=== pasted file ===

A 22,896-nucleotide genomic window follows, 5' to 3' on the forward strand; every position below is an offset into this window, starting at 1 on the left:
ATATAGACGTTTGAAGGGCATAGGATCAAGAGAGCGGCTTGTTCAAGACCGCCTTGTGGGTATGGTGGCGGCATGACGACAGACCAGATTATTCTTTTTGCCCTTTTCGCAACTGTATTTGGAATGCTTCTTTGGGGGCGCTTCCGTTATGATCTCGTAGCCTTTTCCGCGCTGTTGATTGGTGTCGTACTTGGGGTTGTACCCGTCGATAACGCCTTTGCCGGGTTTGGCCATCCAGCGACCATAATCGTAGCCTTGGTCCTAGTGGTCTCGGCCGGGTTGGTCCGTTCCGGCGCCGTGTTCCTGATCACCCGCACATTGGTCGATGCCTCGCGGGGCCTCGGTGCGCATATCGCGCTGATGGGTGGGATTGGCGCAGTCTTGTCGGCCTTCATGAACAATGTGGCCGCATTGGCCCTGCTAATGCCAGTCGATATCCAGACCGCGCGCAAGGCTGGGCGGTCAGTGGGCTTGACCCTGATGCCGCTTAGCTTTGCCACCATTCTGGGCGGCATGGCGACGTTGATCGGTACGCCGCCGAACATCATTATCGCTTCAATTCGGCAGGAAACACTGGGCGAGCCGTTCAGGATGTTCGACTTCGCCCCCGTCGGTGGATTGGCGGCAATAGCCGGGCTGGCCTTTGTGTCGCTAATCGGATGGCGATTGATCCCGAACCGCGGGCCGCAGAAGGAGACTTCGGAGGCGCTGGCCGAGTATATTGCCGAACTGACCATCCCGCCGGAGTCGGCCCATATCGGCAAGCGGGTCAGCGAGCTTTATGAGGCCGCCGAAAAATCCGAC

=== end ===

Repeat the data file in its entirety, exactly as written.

A 22,896-nucleotide genomic window follows, 5' to 3' on the forward strand; every position below is an offset into this window, starting at 1 on the left:
ATATAGACGTTTGAAGGGCATAGGATCAAGAGAGCGGCTTGTTCAAGACCGCCTTGTGGGTATGGTGGCGGCATGACGACAGACCAGATTATTCTTTTTGCCCTTTTCGCAACTGTATTTGGAATGCTTCTTTGGGGGCGCTTCCGTTATGATCTCGTAGCCTTTTCCGCGCTGTTGATTGGTGTCGTACTTGGGGTTGTACCCGTCGATAACGCCTTTGCCGGGTTTGGCCATCCAGCGACCATAATCGTAGCCTTGGTCCTAGTGGTCTCGGCCGGGTTGGTCCGTTCCGGCGCCGTGTTCCTGATCACCCGCACATTGGTCGATGCCTCGCGGGGCCTCGGTGCGCATATCGCGCTGATGGGTGGGATTGGCGCAGTCTTGTCGGCCTTCATGAACAATGTGGCCGCATTGGCCCTGCTAATGCCAGTCGATATCCAGACCGCGCGCAAGGCTGGGCGGTCAGTGGGCTTGACCCTGATGCCGCTTAGCTTTGCCACCATTCTGGGCGGCATGGCGACGTTGATCGGTACGCCGCCGAACATCATTATCGCTTCAATTCGGCAGGAAACACTGGGCGAGCCGTTCAGGATGTTCGACTTCGCCCCCGTCGGTGGATTGGCGGCAATAGCCGGGCTGGCCTTTGTGTCGCTAATCGGATGGCGATTGATCCCGAACCGCGGGCCGCAGAAGGAGACTTCGGAGGCGCTGGCCGAGTATATTGCCGAACTGACCATCCCGCCGGAGTCGGCCCATATCGGCAAGCGGGTCAGCGAGCTTTATGAGGCCGCCGAAAAATCCGAC